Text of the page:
Monday, 22 June 2015

Many of our Greatest Philosophers loved to Walk. Why?

Most of us inhabit a world buzzing with cares, distractions and stimulation. We are cronically overstimulated all our waking-hours and overstimulation is the arch-enemy of clarity of thought.  We have become so accustomed to this state of affairs that we hardly notice that it is so. Is it any wonder that the philosopher, pondering some of the deeper puzzles of this strange existence, will often seek peace in perambulation?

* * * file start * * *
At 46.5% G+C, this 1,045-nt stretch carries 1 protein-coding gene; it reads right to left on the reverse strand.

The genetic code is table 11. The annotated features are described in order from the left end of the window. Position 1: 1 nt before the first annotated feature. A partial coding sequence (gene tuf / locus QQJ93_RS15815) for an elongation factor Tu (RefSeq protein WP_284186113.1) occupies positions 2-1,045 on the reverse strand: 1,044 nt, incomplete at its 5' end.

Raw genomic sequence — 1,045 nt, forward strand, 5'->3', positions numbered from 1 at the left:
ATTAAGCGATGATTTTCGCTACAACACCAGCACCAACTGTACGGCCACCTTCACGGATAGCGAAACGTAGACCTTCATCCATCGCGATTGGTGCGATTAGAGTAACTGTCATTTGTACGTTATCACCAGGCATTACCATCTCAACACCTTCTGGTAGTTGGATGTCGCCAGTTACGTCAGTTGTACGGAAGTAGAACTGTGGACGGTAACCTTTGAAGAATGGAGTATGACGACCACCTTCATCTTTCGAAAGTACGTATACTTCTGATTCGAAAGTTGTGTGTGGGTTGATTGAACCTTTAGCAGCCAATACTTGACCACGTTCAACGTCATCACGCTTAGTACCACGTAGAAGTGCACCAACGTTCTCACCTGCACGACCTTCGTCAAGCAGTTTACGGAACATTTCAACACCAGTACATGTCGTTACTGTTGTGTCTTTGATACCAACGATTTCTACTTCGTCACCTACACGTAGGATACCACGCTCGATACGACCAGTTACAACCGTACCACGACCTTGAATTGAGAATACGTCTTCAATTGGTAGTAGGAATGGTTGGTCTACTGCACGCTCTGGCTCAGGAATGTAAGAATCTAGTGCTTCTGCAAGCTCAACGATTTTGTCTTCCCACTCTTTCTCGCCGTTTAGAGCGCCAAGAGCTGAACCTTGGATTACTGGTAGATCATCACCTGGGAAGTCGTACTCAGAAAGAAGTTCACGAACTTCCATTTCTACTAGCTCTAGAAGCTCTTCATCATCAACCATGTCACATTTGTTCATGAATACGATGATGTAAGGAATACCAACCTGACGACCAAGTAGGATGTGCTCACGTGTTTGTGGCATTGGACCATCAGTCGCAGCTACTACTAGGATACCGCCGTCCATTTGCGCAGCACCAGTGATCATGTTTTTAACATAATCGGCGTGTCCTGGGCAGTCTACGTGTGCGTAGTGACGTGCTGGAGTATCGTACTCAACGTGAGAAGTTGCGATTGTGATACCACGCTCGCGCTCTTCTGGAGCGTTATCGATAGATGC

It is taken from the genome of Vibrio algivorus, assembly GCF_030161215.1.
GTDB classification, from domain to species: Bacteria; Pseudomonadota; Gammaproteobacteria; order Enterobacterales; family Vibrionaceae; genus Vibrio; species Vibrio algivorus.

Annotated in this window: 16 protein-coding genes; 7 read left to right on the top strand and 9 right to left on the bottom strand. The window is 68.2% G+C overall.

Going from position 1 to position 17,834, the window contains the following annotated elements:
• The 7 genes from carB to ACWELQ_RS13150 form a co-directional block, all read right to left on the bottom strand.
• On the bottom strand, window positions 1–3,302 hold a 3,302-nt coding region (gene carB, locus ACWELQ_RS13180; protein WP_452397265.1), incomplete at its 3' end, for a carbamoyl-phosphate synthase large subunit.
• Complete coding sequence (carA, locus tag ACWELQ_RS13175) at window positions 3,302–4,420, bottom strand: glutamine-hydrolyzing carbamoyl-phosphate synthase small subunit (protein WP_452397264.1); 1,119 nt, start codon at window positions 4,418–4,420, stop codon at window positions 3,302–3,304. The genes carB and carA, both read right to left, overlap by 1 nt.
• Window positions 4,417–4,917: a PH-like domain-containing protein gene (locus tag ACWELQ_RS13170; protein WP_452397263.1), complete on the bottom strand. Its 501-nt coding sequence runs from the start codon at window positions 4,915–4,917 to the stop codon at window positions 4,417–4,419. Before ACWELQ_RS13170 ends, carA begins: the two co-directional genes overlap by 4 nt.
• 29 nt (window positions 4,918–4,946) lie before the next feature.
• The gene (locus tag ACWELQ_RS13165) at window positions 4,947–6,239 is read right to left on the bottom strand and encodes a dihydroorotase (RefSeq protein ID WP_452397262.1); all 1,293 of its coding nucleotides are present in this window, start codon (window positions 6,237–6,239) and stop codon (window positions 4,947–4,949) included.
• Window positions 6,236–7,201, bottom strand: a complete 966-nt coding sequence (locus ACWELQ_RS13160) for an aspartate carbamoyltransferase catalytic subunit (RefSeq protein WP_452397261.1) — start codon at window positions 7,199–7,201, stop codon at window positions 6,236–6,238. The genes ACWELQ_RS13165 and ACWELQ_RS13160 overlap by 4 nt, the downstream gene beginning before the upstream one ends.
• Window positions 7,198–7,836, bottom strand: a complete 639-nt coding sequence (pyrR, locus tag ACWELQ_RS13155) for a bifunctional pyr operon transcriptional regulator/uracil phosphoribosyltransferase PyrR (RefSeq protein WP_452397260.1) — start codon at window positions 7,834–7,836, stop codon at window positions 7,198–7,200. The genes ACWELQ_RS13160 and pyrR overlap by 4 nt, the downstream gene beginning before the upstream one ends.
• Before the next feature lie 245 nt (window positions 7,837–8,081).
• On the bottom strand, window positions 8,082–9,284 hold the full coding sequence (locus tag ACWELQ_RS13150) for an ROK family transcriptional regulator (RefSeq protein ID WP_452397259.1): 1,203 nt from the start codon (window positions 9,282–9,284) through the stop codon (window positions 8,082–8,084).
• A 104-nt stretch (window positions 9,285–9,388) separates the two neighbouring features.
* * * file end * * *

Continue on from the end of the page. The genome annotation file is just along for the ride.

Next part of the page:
In fact, I contend that the walking is neither necessary nor sufficient to achieve such peace. The necessary and sufficient conditions are to be alone or with an equally contemplative companion and to be quietly in a natural environment. Sitting side-by-side fishing on a river-bank in quiet harmony with a close friend will do very nicely. While every-day life is overstimulating, sitting alone in your favourite arm-chair is not stimulating enough. The conditions I have tried to describe above provide a near-optimal level of peaceful stimulation as a backdrop to clear thinking and incisive analysis. 

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